Windows is under assault like it’s never been before, and Microsoft just missed a crucial chance to use its sweeping Windows 10-powered New Xbox One Experience update to cut a powerful new competitor off at the knees.
From the rise of mobile technology to the tremendous slowing of PC performance increases to Apple’s Mac surge, Windows has been looking wobbly for five years or more. What’s worse (for Microsoft), the titanic mistake dubbed Windows 8 sparked a mutiny of sorts inside the PC industry itself, inspiring Valve—the company behind Steam—and over a dozen PC makers to gamble on Steam Machines: radically small PCs, powered by the Linux-based SteamOS, designed both to usurp Windows’ iron-fisted control over PC gaming and to drag PC gaming into the living room.
After a long delay, the first wave of Steam Machines launched this week, alongside Valve’s radical Steam Controller and Steam Link. Make no mistake about it: The appearance of a gaming-focused, Linux-based threat to Windows, backed by the largest and most beloved company in PC gaming, is nothing short of a major threat for Windows. We found our initial week in a Steam-powered living room nothing short of intoxicating.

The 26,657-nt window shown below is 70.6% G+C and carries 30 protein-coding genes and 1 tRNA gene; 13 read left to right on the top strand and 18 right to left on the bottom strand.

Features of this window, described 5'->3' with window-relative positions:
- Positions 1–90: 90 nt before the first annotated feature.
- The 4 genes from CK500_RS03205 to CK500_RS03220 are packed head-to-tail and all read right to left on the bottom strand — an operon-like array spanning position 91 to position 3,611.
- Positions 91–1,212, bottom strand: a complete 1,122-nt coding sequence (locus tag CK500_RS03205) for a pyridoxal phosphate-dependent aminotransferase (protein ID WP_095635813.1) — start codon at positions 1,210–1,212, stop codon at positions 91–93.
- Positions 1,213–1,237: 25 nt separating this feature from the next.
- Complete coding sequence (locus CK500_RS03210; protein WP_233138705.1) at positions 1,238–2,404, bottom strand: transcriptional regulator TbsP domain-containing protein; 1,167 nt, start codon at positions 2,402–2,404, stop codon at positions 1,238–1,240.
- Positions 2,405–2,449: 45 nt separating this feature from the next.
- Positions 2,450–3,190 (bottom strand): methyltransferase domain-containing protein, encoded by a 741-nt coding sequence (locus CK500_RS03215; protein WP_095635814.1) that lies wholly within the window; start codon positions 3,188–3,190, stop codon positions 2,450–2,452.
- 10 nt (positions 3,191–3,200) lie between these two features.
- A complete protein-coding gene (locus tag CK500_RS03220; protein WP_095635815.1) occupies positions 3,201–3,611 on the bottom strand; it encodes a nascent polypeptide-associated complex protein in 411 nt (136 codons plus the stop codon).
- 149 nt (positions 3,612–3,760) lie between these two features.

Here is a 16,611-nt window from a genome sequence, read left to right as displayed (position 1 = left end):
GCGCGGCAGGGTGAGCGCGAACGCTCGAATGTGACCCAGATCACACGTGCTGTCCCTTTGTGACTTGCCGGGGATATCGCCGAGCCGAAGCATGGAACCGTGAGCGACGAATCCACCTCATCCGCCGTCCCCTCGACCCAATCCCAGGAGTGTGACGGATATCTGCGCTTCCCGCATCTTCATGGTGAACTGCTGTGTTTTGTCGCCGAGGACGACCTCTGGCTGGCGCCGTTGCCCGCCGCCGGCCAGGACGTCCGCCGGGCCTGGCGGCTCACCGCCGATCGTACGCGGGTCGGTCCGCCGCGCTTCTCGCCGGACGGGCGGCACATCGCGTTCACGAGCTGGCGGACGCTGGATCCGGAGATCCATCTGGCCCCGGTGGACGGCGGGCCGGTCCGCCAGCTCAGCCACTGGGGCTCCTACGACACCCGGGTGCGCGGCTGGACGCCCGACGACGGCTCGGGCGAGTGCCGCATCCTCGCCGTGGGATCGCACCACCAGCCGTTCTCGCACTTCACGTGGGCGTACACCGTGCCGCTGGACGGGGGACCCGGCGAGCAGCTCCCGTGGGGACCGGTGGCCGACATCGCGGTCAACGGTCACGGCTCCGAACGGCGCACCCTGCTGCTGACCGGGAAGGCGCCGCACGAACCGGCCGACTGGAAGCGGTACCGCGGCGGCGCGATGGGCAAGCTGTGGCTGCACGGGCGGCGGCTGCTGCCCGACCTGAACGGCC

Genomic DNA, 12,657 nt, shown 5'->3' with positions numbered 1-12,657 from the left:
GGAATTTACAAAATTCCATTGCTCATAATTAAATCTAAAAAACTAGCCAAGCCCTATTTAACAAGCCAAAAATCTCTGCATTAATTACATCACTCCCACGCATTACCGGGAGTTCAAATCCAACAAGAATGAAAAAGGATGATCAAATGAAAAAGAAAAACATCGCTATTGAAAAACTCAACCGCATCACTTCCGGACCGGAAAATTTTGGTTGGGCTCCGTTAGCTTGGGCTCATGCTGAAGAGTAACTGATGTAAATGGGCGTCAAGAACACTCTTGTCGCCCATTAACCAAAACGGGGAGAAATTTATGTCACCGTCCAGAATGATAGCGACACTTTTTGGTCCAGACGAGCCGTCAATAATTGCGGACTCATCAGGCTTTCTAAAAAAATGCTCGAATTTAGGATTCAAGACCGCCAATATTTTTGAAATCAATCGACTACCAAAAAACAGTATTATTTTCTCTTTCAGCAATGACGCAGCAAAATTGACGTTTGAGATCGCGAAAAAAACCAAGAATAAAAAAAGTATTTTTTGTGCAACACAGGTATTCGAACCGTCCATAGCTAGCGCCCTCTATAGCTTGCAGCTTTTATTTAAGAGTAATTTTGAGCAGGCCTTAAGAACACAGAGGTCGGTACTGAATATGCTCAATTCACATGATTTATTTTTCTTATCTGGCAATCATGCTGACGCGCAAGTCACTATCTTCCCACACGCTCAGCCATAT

But Steam Machines are far from perfect, as my World Beyond Windows colleague Chris Hoffman will detail. In a nutshell, because they’re full-blown gaming PCs in their own right, Steam Machines cost as much as or more than an Xbox One—but they’re still stuck running Steam for Linux’s limited game library. In order to play your full catalog of Windows-centric Steam games, you have to stream those games from your Windows gaming PC to your Steam Machine using Valve’s slick Steam in-home streaming feature (which the $50 Steam Link basically asks as a conduit for.)
It’s a glaring potential pain point. This is where Microsoft could have struck with its New Xbox One Experience—but it failed to do so.
Leaning on its shared Windows 10 core, the Xbox One’s NXOE lets you stream your Xbox games to any Windows 10 device in your house. Critically, however, it fails to do the reverse. You can’t stream PC games from your Windows 10 system to your TV via the Xbox One, despite the fact that Steam in-home streaming and Nvidia’s GameStream technology already offer that very feature.
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